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Wednesday, January 28, 2009

Flop - Whenever You're Ready

Name: Flop
Album: Whenever You're Ready
Year: 1993
Style: Alternative
Similar Bands: Birdland, Oasis, Gene, Supergrass
"One-Word" Review: Power-Grunge-Fake-Brit-Pop
Based Out Of: Seattle, Wa
Label: Sony, 550 Music, Epic
Whenever You're Ready - Cover, Liner Pics, Back & CD
Whenever You're Ready - Liner Notes

Whenever You're Ready (1993)
  1. A. Wylie 2:30
  2. Regrets 3:14
  3. Julie Francavilla 2:10
  4. Pluto 3:04
  5. En Route to the Unified Field Theory 4:20
  6. A Fixed Point 2:59
  7. A Popular Donkey 0:22
  8. The Great Valediction 1:52
  9. Mendel's White Trash Laboratory 2:31
  10. Z ^2 + C 1:51
  11. Sorry Henry Maartens 2:42
  12. Night of the Hunter 1:45
  13. Port Angeles 2:35
  14. Eat 2:04
  15. Woolsworth 2:38
  16. Pts. 1 & 2 4:08
  17. Need Retrograde Orbit 3:55
Album Rating (1-10): 7.0

Members & Other Bands:
Nate Johnson - Drums (Pure Joy, The Fastbacks, Squirrels)
Rusty Willoughby -Vox, Guitar (Pure Joy, Llama)
Paul Schurr - Bass Background Vox (The Seers of Bavaria, Best Kissers In The World)
Bill Campbell - Guitar (Chemistry Set)
Martin Rushent - Producer, Mixed, Digi Pre-Master
Chris Swenson - Managment
Laurie Soriano - Legal Rep
Stuart "Big Fat Drums" Meyer - A&R
Chris Hanzsek - Recorded, Digi Pre-Master
Tom Hall - Production Engineering Asst
Larz Nefzger - Production Engineering Asst
Stephen Marcussen - Mastering
Kim "Car Crash" Carter - Cello
Edwin Judah Fotheringham - Cover Art, Concept & Art Direction (the Thrown Ups)
Hammi Hammerschmidt - Photos

Unknown-ness: This is another one of the records I came across in my collection but have no recollection of why or when I got it. Perhaps I listened to a bit of it and then bought it, although there is no sticker from a CD store on it. It has a punched hole in the bar code, so I probably got it real cheap, perhaps after I read about them in some alternative magazine. So from the names of the songs and the imagery, they appear to be a sophisticated, intelligent alternative band from Seattle. I’ve read a bit more about them saying that they are pop punk. Sounds like fun to me, but we shall see if it stands up to the reviews, let alone time.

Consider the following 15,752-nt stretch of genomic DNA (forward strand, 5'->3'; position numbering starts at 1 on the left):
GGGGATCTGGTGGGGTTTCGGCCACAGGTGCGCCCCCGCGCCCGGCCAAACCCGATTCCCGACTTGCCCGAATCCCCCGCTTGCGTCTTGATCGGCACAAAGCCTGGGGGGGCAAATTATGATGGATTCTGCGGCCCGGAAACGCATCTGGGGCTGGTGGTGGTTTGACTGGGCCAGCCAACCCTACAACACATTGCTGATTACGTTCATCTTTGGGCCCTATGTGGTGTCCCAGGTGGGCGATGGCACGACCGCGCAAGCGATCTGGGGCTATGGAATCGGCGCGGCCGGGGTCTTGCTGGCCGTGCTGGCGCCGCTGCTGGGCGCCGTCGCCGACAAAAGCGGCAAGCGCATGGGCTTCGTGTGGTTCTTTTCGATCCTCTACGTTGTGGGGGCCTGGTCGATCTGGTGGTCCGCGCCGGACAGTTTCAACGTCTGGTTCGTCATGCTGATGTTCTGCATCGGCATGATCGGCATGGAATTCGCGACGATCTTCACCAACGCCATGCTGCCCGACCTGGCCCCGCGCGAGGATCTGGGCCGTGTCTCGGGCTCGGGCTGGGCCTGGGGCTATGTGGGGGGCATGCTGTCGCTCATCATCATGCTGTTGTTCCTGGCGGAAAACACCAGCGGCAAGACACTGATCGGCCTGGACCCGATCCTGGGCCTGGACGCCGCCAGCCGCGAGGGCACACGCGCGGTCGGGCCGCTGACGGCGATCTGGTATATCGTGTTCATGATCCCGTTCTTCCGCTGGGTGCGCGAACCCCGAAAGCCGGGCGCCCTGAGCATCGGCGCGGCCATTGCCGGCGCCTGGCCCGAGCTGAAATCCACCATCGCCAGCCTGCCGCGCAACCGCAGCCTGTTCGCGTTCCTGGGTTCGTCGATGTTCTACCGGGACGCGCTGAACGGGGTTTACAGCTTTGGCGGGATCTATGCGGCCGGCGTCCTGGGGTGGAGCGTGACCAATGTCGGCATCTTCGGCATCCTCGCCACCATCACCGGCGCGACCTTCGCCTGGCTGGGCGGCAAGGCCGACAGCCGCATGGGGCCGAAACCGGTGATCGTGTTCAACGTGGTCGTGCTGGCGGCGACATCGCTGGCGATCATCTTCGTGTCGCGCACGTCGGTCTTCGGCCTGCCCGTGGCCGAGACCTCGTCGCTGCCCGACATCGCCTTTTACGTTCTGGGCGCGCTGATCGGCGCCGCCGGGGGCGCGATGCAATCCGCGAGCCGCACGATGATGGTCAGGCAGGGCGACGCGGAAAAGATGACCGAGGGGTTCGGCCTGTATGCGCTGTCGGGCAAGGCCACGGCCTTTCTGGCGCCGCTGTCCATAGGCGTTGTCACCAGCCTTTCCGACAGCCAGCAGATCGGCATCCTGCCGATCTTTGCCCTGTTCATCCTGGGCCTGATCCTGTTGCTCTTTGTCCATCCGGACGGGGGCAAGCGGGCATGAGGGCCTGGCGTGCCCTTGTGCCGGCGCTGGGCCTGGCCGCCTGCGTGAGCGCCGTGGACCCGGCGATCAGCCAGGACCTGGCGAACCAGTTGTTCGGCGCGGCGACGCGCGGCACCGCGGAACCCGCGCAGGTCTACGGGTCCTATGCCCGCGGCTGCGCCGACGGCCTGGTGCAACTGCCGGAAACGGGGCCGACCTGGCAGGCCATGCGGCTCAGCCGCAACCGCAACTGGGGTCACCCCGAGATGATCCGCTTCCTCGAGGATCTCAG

Album Review: The CD starts off with “A. Wylie,” a powerful alterna-pop guitar driven song featuring whiney pseudo British vocals spread out sparingly against the musical backdrop. The chorus, minus the fuzz and guitar distortion could be like something from the Monkee’s catalogue. “Regrets” is a head-banging alterna-grunge song, sounding a little like a whinier Glenn Tilbrook in the beginning, but the style of his vocal melody over he chorus (and in the first song as well) is very new-British invasion inspired. I’m thinking Birdland, Blur or Oasis, (even through Oasis came around the following year). “Julie Francavilla” is a fast, alterna-punk song that is only by musical pace, the vocals flow over the guitars as if it is a slower song. “Pluto” is a feet dragging grungy distorted waltz. I think I’ve heard this song before, or I kinda remember this song. It is very British in its delivery of the chorus. The music takes center stage in this song, as the vocals sections are sparse and short. A stray cat strut bass line and guitar hook start “En Route to the Unified Field Theory.” But that style is quickly drowned in fuzz for the chorus. And it sounds a bit like Greenday’s “Longview” or “Hitchin a Ride.” “A Fixed Point” is a loopy, vocal distorted, wobble of a pop song. This sounds like if Blur and Suede collided. It is a little more experimental, and strays from the format they have previously displayed. “A Popular Donkey” is a short jaunty instrumental carnival tune that might mimic a cartoon donkey bucking. “The Great Valediction” starts out with a true metal chugging guitar, and then the Monkees style vocals, but slightly raspy, cover over, making the pop melody displace the metal completely. The chorus sounds like a James B-side called “You Will Be Sorry.” But the vocal melody is very catch in this song. And there are bee sound effects for some reason.